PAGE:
[UPDATED:] Cops Want What's in Your Medicine Cabinet

UPDATE: We missed probably the biggest collection point of all (updates throughout) . . .

Local police want what's in your medicine cabinet today.

No, government budget cuts have not been so deep that the forced confiscation of citizen medications has replaced cops' prescription drug plans. This is a totally volunteer operation, administered by the Drug Enforcement Agency (DEA), to collect potentially dangerous expired, unused, and unwanted prescription drugs for destruction.

Among the agencies participating in the first-ever Nationwide Prescription Drug Take-Back Initiative are the Irvine, Anaheim and Garden Grove police departments and the Orange County Sheriff's Department (OCSD). Prescription drugs can be dropped off free and anonymously from 10 a.m. to 2 p.m. today at designated sites, “no questions asked.” Irvine PD warns “sharps” (hypodermic needles) will not be accepted, as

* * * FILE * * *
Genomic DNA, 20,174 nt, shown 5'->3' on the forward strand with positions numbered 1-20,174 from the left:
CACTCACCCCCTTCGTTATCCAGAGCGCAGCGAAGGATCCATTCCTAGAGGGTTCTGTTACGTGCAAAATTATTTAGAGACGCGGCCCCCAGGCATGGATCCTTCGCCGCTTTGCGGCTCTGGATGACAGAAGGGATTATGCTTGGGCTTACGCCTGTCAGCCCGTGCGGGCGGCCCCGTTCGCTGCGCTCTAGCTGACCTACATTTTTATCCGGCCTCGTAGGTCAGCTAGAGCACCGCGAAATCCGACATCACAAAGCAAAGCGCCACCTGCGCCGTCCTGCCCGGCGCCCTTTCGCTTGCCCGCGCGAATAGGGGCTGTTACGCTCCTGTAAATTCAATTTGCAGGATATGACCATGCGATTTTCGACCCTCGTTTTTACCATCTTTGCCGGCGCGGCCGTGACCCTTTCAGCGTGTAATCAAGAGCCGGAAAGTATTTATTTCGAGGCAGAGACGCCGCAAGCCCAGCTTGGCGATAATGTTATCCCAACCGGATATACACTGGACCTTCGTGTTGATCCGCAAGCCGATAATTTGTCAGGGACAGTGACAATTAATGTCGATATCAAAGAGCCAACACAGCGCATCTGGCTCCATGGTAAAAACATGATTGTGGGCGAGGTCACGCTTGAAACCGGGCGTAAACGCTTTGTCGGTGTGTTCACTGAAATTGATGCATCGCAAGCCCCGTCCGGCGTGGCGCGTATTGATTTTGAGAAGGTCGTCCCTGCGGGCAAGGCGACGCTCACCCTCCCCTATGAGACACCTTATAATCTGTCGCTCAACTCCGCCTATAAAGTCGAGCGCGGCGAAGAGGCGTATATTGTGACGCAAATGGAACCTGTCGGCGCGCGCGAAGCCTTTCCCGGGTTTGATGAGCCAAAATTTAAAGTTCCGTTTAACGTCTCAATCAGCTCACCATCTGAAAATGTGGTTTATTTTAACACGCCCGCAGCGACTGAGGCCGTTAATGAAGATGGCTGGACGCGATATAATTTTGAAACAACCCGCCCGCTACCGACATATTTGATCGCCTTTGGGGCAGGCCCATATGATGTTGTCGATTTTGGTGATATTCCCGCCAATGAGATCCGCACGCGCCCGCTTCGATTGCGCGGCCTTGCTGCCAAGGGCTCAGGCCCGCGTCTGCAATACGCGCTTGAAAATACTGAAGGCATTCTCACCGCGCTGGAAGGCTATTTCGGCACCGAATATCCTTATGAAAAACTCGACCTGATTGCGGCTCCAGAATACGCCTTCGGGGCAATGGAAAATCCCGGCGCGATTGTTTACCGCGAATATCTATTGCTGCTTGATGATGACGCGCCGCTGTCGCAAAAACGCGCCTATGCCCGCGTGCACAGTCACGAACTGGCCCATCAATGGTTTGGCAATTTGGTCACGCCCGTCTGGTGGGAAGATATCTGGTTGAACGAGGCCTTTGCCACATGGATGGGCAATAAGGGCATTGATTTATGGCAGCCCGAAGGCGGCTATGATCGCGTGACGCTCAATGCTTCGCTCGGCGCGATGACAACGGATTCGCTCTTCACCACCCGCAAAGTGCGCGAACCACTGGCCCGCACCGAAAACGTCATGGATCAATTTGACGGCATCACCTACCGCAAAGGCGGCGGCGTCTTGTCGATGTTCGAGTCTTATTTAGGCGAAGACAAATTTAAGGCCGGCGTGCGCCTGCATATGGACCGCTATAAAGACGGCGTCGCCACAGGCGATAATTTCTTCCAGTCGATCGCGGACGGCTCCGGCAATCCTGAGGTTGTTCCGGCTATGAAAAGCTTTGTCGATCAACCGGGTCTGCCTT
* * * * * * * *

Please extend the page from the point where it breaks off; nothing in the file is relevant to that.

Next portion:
this event was developed specifically for the disposal of medicines. 

Illustration by Jay Brockman

The drop-off locations are:

  • Irvine Police Department headquarters, One Civic Center Plaza, Irvine.

  • Anaheim Police Department main station, 425 S. Harbor Blvd., Anaheim.

  • Garden Grove Police Department, 11301
    Acacia Parkway, Garden Grove.

  • The Arab American Festival, 12732 Main St., Garden Grove.

  • Orange County Fire Authority Fire House, on Paseo de Valencia, in Laguna Woods, which is, of course, mostly a retirement community filled with medication consumers who are served and protected by the OCSD.

For a full list of collection sites, go to DEA.gov.

The DEA says the initiative is necessary because rates of prescription drug abuse in the U.S. are increasing at alarming rates, as are the number of accidental poisonings and overdoses due to these drugs.

Most abused prescription drugs are obtained from family and friends, who usually pluck them from home medicine cabinets. Many Americans are also unaware of how to properly dispose of their unused medicine, often flushing them down the toilet or throwing them away–both potential safety and health hazards.

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